Converting Java Programs to Use Generic Libraries
Author(s)Donovan, Alan; Kiezun, Adam; Tschantz, Matthew S.; Ernst, Michael D.
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Java 1.5 will include a type system (called JSR-14) that supports parametric polymorphism, or generic classes. This will bring many benefits to Java programmers, not least because current Java practice makes heavy use of logically-generic classes, including container classes.Translation of Java source code into semantically equivalent JSR-14 source code requires two steps: parameterization (adding type parameters to class definitions) and instantiation (adding the type arguments at each use of a parameterized class). Parameterization need be done only once for a class, whereas instantiation must be performed for each client, of which there are potentially many more. Therefore, this work focuses on the instantiation problem. We present a technique to determine sound and precise JSR-14 types at each use of a class for which a generic type specification is available. Our approach uses a precise and context-sensitive pointer analysis to determine possible types at allocation sites, and a set-constraint-based analysis (that incorporates guarded, or conditional, constraints) to choose consistent types for both allocation and declaration sites. The technique handles all features of the JSR-14 type system, notably the raw types that provide backward compatibility. We have implemented our analysis in a tool that automatically inserts type parameters into Java code, and we report its performance when applied to a number of real-world Java programs.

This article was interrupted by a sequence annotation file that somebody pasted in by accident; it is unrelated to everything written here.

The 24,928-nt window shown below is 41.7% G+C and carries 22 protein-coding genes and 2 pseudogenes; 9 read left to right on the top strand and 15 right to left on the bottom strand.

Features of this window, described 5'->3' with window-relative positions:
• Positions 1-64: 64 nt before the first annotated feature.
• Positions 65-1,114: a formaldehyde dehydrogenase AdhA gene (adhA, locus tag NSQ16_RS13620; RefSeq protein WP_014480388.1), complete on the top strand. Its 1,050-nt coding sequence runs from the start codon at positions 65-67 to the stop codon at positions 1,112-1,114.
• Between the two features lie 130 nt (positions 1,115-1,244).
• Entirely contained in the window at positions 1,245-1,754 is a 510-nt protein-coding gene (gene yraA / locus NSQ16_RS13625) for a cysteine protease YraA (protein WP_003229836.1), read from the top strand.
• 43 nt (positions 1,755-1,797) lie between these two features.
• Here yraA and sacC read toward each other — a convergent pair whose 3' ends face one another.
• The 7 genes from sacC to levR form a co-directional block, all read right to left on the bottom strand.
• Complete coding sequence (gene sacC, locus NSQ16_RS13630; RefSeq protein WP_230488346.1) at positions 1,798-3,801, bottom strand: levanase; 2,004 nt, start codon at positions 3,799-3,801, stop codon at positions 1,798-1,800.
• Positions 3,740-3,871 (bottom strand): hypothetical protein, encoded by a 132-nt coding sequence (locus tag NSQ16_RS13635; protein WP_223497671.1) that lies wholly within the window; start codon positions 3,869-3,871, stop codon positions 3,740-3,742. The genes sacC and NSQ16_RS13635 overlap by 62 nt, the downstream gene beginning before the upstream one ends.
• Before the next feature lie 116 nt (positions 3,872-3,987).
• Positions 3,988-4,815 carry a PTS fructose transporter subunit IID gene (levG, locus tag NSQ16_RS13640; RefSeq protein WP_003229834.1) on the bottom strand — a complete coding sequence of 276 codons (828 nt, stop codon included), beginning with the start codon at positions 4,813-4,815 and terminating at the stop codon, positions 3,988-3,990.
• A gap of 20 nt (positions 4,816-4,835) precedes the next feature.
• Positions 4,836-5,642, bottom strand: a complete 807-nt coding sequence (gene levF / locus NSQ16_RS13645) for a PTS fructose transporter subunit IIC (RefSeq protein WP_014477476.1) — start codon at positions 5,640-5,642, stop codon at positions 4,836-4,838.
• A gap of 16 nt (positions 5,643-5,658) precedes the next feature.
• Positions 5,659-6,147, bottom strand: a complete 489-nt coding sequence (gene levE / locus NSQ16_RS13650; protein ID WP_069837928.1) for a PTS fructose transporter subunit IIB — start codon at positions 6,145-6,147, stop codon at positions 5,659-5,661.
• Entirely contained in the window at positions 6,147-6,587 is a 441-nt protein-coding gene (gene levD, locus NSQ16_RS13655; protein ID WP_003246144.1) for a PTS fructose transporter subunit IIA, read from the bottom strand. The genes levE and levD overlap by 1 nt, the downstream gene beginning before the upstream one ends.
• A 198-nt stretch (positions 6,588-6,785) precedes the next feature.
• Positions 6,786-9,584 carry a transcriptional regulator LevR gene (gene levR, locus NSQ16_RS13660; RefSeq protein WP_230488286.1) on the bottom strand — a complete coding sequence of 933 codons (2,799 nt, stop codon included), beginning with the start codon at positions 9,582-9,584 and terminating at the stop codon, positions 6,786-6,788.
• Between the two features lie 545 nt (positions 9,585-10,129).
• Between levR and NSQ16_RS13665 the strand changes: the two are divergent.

Massachusetts Institute of Technology Computer Science and Artificial Intelligence Laboratory